We Might Be Alright, the Waxflowerâs debut EP, came out on April 16th.Â This is the bandâs first release on Rude Records.Â Tristan Higginson (vocals, bass), Daniel Seymour (drums), Nick Hargens (guitar), Jordan Beard (guitar) make-up the pop-punk quartet from Brisbane, Australia.Â Previous to their debut EP, the band released the singles âGetting Betterâ, âSixteen Floorsâ and âTogetherâ. The band has toured with bands such as Simple Plan, The Dangerous Summer, The Maine, and Stand Atlantic.
One of the best parts of writing album reviews is discovering new bands.Â I usually scan through the daily press releases and listen to snippets from various songs and albums. Most get skipped over but occasionally one catches my ear. This was the case with this EP.Â It possessed a bright, uplifting sound in contrast to some of the others which tend to be on the harsher more negative side. The EP was produced by Stevie Knight who has worked with other pop-punk Australian acts including Stand Atlantic and With Confidence. Â Â Â Â Â Â Â
âThis is our first cohesive release. I think itâs a perfect representation of what weâve learned over the last year or two as well as the experiences Iâve had along the way. Hopefully, people can resonate with its optimism, the world surely needs some right now.â – Tristan Higginson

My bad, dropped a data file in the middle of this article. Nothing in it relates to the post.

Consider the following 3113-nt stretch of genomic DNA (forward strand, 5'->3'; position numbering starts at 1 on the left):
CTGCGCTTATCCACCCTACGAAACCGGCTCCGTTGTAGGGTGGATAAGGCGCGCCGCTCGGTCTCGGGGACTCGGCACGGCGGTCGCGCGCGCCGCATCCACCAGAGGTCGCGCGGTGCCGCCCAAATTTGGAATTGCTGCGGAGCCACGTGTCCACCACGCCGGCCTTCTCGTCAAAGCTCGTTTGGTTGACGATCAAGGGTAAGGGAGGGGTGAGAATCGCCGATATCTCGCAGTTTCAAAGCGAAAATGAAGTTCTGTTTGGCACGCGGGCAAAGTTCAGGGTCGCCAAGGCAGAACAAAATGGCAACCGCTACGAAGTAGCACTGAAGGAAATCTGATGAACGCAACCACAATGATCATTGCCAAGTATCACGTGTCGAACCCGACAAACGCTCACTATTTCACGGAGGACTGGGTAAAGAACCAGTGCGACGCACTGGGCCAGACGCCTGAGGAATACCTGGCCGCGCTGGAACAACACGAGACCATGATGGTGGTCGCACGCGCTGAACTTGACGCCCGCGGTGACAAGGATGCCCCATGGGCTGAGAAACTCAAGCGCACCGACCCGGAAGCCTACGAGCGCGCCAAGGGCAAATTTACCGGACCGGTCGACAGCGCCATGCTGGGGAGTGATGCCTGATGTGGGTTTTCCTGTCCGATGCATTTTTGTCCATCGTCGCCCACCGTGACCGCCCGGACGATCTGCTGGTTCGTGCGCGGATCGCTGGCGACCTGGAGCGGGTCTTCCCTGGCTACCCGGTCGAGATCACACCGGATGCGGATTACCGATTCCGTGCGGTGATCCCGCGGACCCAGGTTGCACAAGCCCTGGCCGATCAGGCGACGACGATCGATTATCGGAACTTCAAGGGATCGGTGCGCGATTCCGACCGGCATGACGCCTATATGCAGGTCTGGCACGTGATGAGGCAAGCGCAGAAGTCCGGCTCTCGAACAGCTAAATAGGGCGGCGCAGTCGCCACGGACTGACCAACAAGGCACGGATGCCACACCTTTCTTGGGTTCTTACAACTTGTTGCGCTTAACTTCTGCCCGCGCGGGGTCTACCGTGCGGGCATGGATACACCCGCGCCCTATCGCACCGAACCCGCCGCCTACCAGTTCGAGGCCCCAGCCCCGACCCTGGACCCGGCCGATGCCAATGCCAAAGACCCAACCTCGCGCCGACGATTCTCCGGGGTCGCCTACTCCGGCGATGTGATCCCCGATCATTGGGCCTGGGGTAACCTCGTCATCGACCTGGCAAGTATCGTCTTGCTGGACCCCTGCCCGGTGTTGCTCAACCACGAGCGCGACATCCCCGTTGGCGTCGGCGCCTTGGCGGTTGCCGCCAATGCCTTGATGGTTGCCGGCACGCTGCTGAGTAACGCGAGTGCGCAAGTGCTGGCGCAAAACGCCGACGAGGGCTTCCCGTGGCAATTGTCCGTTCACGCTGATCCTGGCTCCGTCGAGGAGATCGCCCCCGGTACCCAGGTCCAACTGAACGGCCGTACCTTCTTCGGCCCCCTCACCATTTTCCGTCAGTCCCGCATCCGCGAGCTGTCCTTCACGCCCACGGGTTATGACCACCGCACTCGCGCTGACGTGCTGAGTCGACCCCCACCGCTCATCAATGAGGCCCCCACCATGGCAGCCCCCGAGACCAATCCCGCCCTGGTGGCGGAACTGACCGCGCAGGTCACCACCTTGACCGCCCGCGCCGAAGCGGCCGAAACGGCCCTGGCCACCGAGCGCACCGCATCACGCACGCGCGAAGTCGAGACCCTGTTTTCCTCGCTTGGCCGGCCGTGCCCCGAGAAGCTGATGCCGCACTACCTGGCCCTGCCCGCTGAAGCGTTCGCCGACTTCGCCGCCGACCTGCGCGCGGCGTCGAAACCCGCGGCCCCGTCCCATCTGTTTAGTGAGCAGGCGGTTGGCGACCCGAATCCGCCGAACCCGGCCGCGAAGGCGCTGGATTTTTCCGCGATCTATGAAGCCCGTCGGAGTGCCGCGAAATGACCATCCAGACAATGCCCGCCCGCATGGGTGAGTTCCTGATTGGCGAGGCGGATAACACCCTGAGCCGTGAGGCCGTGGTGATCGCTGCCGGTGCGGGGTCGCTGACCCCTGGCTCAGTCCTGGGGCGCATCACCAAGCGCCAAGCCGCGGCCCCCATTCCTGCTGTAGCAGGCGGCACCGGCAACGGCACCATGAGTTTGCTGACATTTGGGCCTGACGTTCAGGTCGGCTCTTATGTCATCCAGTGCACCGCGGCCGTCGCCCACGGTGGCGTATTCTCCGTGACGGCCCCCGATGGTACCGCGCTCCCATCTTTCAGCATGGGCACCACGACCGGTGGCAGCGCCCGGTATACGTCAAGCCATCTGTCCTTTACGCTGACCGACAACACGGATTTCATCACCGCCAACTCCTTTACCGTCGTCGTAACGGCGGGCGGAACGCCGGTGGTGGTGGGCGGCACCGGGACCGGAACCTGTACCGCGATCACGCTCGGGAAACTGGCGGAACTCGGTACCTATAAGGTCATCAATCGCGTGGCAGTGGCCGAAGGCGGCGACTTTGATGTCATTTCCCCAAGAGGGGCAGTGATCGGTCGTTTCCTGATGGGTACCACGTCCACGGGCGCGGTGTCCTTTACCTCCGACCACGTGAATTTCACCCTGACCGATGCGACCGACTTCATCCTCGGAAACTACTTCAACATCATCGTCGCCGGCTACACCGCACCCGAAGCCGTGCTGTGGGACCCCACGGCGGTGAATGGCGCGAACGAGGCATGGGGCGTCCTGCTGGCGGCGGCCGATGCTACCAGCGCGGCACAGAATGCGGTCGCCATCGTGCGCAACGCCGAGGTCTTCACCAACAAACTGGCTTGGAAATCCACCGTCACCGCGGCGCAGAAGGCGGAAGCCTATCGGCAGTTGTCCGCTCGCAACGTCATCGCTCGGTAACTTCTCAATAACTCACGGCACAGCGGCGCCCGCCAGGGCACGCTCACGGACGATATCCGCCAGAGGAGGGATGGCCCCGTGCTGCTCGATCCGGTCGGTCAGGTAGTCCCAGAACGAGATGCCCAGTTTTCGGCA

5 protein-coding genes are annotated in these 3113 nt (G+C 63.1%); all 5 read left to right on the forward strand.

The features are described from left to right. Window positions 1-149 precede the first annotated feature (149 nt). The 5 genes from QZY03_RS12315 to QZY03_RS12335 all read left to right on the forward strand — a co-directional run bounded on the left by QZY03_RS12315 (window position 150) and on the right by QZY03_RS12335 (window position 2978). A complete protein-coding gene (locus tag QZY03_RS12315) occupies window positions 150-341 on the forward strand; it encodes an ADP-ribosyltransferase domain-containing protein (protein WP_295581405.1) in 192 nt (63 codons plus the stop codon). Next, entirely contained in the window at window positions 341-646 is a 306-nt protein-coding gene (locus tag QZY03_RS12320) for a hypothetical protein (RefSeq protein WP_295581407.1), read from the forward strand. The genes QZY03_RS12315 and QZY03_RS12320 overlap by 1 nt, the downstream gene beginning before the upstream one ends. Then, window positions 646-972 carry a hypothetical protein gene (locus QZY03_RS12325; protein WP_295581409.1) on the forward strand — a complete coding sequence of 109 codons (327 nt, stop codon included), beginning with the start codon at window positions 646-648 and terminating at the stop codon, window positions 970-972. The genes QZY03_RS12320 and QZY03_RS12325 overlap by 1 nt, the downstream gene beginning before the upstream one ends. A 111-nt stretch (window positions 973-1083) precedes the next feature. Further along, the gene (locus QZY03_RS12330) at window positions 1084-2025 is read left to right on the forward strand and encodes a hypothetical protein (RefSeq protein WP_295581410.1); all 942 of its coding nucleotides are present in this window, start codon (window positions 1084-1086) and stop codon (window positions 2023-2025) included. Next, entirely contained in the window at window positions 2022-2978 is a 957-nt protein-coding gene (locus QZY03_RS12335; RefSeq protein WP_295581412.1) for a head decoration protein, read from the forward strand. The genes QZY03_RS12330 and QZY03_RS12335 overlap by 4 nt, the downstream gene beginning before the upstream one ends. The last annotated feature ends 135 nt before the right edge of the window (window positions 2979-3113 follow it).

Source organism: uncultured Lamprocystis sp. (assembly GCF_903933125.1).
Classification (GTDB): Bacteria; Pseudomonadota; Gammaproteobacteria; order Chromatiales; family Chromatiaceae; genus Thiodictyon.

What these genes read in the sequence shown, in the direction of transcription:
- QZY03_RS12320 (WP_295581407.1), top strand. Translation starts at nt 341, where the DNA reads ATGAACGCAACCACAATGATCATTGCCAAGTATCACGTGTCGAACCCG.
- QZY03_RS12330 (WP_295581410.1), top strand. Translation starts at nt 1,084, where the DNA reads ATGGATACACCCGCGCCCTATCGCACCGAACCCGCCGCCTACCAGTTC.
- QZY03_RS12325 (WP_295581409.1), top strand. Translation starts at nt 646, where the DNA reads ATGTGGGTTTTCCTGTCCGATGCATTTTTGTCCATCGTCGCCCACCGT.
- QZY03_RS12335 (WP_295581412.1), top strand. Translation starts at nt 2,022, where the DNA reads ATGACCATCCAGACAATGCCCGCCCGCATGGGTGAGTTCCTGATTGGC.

Higginson discussed the EP, âThe name âWe Might Be Alrightâ is a representation of this, but there is more to the full product. The writing of the EP happened alongside me overcoming my crippling anxiety and panic disorder. Although that was a net positive, it came with the new challenge of having to shed the way I saw and projected myself due to those struggles. I had to replace my anxious life with a ânormalâ one.
âThis was scary to me because although my time living in the grasp of my anxiety was horrible, it led to this band, the songs, the tours that would eventually help me to overcome it. Itâs the reason why shows like The Voice focus on the sob stories more than the singing. Itâs an interesting part of the human experience, and there is a part of me that thinks weâre only valid in our scene if we continue brooding. Itâs something that Iâm still coming to terms with, and this EP catalogues these thoughts in each track.“
We Might Be Alright has an indie feel with emo lyrics but a little edgier with pop-punk style guitar rhythms. The opening track, âAgainâ, starts with a techno-pop intro and verse before the guitars kick in for the chorus. Caitlin Henry, front woman for Eat Your Heart Out makes a guest appearance on the track joining Higginson on the choruses. The world is going through some trying times. This song tries to infuse some positivity. Â ââAgainâ is a mantra of hope,â says Higginson. âItâs a reminder of my capacity to heal when times inevitably get tough. Although it does touch on those times, there is a vein of optimism running through the song thatâs new for us.âÂ